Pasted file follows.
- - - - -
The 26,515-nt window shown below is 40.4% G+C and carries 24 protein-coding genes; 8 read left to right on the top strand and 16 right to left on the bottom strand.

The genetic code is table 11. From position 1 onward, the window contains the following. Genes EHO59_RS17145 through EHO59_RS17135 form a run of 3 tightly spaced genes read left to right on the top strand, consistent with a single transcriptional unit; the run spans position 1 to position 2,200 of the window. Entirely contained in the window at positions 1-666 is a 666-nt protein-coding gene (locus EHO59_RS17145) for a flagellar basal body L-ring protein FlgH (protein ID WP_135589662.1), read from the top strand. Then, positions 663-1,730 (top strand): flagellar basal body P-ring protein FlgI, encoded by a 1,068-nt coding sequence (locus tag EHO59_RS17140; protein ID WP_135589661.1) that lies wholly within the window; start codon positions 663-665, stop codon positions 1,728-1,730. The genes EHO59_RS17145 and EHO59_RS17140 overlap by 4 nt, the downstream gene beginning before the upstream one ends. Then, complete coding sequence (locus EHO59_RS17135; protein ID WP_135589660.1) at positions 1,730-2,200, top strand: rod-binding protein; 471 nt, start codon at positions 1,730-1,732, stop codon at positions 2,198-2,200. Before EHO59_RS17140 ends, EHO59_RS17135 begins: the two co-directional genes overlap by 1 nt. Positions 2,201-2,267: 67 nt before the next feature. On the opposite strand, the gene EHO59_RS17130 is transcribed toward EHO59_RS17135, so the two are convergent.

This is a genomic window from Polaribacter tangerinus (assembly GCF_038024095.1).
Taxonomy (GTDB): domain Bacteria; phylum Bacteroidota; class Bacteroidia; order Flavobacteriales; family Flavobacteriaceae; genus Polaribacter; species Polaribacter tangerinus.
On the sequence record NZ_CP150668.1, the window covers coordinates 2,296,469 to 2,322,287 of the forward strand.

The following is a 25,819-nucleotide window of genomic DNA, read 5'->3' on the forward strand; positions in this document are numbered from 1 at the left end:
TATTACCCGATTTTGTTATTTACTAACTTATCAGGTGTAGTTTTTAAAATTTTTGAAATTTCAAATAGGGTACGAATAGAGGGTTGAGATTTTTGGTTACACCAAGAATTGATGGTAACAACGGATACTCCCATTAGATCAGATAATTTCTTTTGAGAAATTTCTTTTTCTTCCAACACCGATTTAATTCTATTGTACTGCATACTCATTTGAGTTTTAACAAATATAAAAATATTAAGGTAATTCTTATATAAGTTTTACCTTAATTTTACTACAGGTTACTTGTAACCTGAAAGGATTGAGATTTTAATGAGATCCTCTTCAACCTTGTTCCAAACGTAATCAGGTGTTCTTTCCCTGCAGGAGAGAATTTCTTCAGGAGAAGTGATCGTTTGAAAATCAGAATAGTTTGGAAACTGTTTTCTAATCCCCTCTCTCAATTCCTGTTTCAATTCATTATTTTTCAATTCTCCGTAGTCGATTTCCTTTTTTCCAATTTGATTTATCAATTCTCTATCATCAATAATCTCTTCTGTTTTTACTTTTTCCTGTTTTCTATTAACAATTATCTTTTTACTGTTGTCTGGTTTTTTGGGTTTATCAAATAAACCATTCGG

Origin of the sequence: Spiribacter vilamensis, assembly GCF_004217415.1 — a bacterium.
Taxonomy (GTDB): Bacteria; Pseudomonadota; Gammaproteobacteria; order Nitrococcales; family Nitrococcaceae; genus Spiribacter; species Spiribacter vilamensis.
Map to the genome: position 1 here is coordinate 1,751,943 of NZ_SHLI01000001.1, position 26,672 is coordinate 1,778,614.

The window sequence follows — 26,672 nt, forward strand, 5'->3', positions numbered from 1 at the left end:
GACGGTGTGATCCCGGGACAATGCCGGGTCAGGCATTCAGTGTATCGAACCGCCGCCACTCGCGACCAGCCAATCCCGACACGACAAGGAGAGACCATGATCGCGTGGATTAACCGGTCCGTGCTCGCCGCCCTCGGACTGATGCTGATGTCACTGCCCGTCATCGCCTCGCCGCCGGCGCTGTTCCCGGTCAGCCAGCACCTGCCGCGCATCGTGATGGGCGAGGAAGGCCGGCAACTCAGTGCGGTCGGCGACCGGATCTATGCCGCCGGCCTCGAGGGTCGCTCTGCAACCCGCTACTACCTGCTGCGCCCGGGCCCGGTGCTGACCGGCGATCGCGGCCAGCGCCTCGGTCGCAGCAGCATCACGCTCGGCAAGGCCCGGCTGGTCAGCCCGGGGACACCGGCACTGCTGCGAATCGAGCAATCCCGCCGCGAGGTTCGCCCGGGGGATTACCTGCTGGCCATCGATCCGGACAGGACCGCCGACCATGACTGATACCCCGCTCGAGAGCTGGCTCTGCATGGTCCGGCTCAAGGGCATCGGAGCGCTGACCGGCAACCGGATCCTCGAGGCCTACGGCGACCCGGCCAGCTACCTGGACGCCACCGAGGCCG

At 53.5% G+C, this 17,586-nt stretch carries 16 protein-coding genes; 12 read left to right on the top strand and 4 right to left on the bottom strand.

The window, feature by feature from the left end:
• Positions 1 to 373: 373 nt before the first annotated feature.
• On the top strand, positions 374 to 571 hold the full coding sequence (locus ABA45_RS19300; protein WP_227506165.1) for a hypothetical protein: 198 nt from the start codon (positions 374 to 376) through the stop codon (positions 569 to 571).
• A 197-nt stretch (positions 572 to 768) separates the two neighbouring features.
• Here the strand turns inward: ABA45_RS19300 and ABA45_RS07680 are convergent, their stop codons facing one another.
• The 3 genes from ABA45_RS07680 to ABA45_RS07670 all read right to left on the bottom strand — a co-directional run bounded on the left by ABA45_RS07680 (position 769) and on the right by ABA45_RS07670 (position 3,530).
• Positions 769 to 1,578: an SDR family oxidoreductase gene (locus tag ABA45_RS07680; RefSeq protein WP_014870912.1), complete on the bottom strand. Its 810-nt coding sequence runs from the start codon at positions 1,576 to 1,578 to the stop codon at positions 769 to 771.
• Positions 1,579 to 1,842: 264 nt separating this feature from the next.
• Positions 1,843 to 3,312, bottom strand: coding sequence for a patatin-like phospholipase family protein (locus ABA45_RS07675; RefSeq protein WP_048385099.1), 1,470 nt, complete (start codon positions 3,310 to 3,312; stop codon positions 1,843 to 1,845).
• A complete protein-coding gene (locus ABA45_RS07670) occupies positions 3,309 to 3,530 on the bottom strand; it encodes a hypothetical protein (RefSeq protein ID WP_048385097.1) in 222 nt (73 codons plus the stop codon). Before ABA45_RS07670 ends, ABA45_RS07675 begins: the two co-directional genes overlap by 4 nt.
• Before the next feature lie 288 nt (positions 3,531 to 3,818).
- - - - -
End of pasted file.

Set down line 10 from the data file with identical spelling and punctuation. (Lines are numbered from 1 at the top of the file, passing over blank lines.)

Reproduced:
Map to the genome: position 1 here is coordinate 1,751,943 of NZ_SHLI01000001.1, position 26,672 is coordinate 1,778,614.